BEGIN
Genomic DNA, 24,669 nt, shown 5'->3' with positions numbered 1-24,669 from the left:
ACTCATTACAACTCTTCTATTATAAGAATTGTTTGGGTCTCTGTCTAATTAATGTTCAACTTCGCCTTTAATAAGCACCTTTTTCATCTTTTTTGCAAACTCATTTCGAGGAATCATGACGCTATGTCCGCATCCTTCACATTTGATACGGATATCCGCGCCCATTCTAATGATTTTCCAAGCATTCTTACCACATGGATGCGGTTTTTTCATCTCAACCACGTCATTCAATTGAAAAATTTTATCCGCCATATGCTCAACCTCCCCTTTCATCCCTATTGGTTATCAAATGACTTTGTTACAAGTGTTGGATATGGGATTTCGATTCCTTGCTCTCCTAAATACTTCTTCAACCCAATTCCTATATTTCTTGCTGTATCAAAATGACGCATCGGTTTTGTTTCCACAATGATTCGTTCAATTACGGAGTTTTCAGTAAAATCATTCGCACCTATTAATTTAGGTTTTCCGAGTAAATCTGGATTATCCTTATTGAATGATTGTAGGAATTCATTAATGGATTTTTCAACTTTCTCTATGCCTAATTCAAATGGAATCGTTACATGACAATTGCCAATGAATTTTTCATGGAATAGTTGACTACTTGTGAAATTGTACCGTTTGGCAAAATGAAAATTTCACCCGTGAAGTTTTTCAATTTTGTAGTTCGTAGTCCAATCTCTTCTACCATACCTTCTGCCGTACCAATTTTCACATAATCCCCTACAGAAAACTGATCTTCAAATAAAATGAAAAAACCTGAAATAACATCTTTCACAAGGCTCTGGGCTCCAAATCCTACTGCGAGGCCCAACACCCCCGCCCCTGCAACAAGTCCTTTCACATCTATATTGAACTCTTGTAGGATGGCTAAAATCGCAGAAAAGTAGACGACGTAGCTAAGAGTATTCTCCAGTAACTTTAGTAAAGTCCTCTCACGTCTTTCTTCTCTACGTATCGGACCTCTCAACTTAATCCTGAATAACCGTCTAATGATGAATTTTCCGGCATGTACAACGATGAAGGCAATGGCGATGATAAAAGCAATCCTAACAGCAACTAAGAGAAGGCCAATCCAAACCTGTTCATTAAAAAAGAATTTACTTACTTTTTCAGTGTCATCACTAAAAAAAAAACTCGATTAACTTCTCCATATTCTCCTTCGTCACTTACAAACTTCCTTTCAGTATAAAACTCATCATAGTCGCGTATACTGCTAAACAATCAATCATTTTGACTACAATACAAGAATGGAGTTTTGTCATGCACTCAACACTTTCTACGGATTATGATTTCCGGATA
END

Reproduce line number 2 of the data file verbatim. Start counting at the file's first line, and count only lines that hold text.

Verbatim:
ACTCATTACAACTCTTCTATTATAAGAATTGTTTGGGTCTCTGTCTAATTAATGTTCAACTTCGCCTTTAATAAGCACCTTTTTCATCTTTTTTGCAAACTCATTTCGAGGAATCATGACGCTATGTCCGCATCCTTCACATTTGATACGGATATCCGCGCCCATTCTAATGATTTTCCAAGCATTCTTACCACATGGATGCGGTTTTTTCATCTCAACCACGTCATTCAATTGAAAAATTTTATCCGCCATATGCTCAACCTCCCCTTTCATCCCTATTGGTTATCAAATGACTTTGTTACAAGTGTTGGATATGGGATTTCGATTCCTTGCTCTCCTAAATACTTCTTCAACCCAATTCCTATATTTCTTGCTGTATCAAAATGACGCATCGGTTTTGTTTCCACAATGATTCGTTCAATTACGGAGTTTTCAGTAAAATCATTCGCACCTATTAATTTAGGTTTTCCGAGTAAATCTGGATTATCCTTATTGAATGATTGTAGGAATTCATTAATGGATTTTTCAACTTTCTCTATGCCTAATTCAAATGGAATCGTTACATGACAATTGCCAATGAATTTTTCATGGAATAGTTGACTACTTGTGAAATTGTACCGTTTGGCAAAATGAAAATTTCACCCGTGAAGTTTTTCAATTTTGTAGTTCGTAGTCCAATCTCTTCTACCATACCTTCTGCCGTACCAATTTTCACATAATCCCCTACAGAAAACTGATCTTCAAATAAAATGAAAAAACCTGAAATAACATCTTTCACAAGGCTCTGGGCTCCAAATCCTACTGCGAGGCCCAACACCCCCGCCCCTGCAACAAGTCCTTTCACATCTATATTGAACTCTTGTAGGATGGCTAAAATCGCAGAAAAGTAGACGACGTAGCTAAGAGTATTCTCCAGTAACTTTAGTAAAGTCCTCTCACGTCTTTCTTCTCTACGTATCGGACCTCTCAACTTAATCCTGAATAACCGTCTAATGATGAATTTTCCGGCATGTACAACGATGAAGGCAATGGCGATGATAAAAGCAATCCTAACAGCAACTAAGAGAAGGCCAATCCAAACCTGTTCATTAAAAAAGAATTTACTTACTTTTTCAGTGTCATCACTAAAAAAAAAACTCGATTAACTTCTCCATATTCTCCTTCGTCACTTACAAACTTCCTTTCAGTATAAAACTCATCATAGTCGCGTATACTGCTAAACAATCAATCATTTTGACTACAATACAAGAATGGAGTTTTGTCATGCACTCAACACTTTCTACGGATTATGATTTCCGGATA